Clash of Cultures: Classroom Edition
As students coming to Sweden for the Autumn semester pack their bags and prepare to travel. Some of you may wonder how different the Swedish Classroom is compared to your classroom back home?
This post will give you an idea of how different class is in Sweden as compared to other cultures I’ve experienced.
Paper vs. Laptop
During High school and University, I always jotted down notes in a notebook. When I got to undergrad some students preferred to print out lecture slides and write notes on them or just attend lectures and listen. Very few people took notes down on their laptops.
In Sweden however, I’d say that at least 80% of students type out notes on their laptops or tablets. Most of the lecture slides are available before the lectures so students just use them as a guide and add any interesting notes during the lecture. At first it was a little daunting, I felt a little out of place. However, after a few lectures I realized I’ll always be a paper and pen girl.
Glass Vs. Plastic
When I first came to Sweden, I used to buy bottled water and drink that throughout the day. I wasn’t used to the idea of carrying an empty water bottle around with me in my bag. But living in Sweden and being a Global studies student and interacting with a lot of eco aware people and practices, I decided to invest in a glass water bottle. For the longest time I couldn’t find a pretty one and I made my classmates laugh because I carried a tiny empty jam jar with me. Students are always chasing a discount and their budget. So, carrying a glass water bottle makes more sense both for the environment and for your pocket.
Backpack vs. Handbag
The jury is still out on this one. I’ve always floated between carrying a handbag and a backpack to campus. During high school of course a backpack was key, but in undergrad a backpack made sense when I had a hectic day full of lectures. On the other hand, when I had a society meeting or one lecture I preferred to carry a handbag with the basics and a notebook.
In Sweden, I feel like having a backpack is the standard. I’ve only met a few girls and guys who carry handbags with them to class. The student vibe is laid back and it allows you to choose what you feel more comfortable with. There’s even a famous Swedish brand named after a fox (rav) famous for their rucksacks that you will definitely spot around with both young and old people. I feel like it’s a Swedish rite of passage to own one.
Front vs. Backrow
Where to sit? Unless you like to sit in the front because you can’t see the board. This one is wholly up to you. I’ve always been a back bencher. In undergrad, classes got as big as 500 and the lecturer would stand in our lecture theater which was shaped like an amphitheater and speak through a microphone.
Lecture rooms in Sweden are quite the opposite as they are much smaller. Thus sitting in the back might not be as beneficial as you think. Sometimes you can’t hear and since you’ll probably be 15-50 students you can pick and choose where you want to sit. Don’t worry, sitting at the front doesn’t mean your lecturer will ask you more questions.
On time vs. African timing
During undergrad, I feel like some of you will relate. We had some lecturers who were very specific about time. If you were 5 minutes late they would lock the lecture room doors and you couldn’t get in. Other times you could sneak in 15 minutes late without being noticed. You always knew which lectures you had to be on time for and which you could practice a little African timing.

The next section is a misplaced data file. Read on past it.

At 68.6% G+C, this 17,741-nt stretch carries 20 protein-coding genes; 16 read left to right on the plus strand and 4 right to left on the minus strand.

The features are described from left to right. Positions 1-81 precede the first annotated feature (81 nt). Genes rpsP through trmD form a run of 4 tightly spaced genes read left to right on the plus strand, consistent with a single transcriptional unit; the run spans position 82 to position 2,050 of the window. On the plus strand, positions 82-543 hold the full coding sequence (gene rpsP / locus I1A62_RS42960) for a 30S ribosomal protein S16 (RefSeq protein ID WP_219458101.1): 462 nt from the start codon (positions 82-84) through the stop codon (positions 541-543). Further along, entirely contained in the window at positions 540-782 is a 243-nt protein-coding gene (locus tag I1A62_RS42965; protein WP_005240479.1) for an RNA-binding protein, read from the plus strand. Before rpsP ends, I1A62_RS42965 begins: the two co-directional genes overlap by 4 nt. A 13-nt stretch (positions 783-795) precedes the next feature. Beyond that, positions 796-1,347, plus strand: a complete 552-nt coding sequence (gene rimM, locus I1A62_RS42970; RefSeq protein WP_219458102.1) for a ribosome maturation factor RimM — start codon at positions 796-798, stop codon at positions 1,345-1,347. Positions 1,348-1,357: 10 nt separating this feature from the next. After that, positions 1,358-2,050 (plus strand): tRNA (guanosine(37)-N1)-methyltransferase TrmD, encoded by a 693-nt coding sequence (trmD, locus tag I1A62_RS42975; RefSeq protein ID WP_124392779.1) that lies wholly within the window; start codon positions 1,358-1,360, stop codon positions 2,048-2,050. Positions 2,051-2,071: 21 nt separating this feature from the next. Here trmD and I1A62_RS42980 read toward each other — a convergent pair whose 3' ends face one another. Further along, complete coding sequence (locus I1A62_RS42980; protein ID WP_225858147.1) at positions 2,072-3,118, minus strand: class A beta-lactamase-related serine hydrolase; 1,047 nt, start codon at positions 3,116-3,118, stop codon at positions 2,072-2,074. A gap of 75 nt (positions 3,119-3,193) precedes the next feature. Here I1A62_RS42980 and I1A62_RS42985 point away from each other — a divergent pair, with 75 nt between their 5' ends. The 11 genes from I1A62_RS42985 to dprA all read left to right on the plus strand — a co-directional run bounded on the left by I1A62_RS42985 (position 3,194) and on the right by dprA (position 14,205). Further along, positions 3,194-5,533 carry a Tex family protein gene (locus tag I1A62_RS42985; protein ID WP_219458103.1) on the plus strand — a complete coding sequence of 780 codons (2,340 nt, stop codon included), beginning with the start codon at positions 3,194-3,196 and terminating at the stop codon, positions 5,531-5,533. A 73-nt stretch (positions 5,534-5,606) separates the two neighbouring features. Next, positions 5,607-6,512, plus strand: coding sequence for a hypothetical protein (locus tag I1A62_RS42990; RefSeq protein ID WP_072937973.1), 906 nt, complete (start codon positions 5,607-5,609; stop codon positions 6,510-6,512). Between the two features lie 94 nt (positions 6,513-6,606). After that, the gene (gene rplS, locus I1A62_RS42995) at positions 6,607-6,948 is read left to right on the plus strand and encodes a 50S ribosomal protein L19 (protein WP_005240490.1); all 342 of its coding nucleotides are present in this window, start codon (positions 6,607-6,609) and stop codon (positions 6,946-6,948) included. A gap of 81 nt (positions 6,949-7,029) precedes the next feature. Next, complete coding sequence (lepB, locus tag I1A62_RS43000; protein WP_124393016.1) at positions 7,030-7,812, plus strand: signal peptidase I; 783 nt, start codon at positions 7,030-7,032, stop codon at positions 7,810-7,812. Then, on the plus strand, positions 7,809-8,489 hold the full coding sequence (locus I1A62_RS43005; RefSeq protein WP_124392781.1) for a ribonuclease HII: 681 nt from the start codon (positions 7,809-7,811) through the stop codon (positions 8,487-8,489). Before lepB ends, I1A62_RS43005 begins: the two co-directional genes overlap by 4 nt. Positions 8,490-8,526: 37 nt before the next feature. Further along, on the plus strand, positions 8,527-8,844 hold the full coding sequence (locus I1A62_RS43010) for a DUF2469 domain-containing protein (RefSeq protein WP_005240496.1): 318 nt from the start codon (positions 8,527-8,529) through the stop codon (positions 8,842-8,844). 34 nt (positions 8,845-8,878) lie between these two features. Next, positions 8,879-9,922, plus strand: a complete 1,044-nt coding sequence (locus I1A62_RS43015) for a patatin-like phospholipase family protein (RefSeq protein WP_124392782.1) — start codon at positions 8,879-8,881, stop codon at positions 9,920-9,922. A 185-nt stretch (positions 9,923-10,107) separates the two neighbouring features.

In Sweden, and as informed by google some other countries across Europe there is a system called Academic quarter or (akademisk kvart) or adademic 15. Apparently, the history of this system dates back to when the church bell was used as the method of time keeping. The bell would ring and students had 15 minutes to get to class. So, if the bell rang at 09:00 your lecture started at 09:15. These days most lectures just write 9:15 on the schedule and if you see 09:00 instead then you know you have to be there at 09:00. It can be confusing at first but in your introduction class feel free to ask your course coordinator how it works at your university. At my department our normal lectures usually ran for one hour 45 minutes, but you got a 15-minute break in between to stretch your legs.
Seminars vs. Tuts
Depending on what degree you did in undergrad. Your level of interaction with other students was relative. Meaning maybe you did a degree that didn’t require a large amount of group work. This means that you might have encountered group projects maybe once or twice in a semester.
In Sweden, group work both at school and in the workplace is heavily emphasized and encouraged. Most universities have seminars in which your class is divided into groups and you discuss the weeks topic and exercise with your seminar group.
This was similar to the South African university system where we had groups that were called ‘TUTs’ nickname for tutorial groups. It was nice to see that this system of group work is also done in Sweden. It really helps because you can discuss points and concepts that might not have been clear to you during the lecture. You also get to hear different perspectives and approaches to various issues. This was one of the best aspects of studying Global Studies.
As a new student coming to Sweden, or any student studying in a new environment. There will always be things that are similar or different than your home or study country. My advice is go with the flow, enjoy perks like academic 15 and study breaks. Also take advantage of group work scenarios because you will learn alot from your classmates. The Swedish classroom might be worlds apart from what you are used to but enjoy your time studying in Sweden.
From Sweden with love.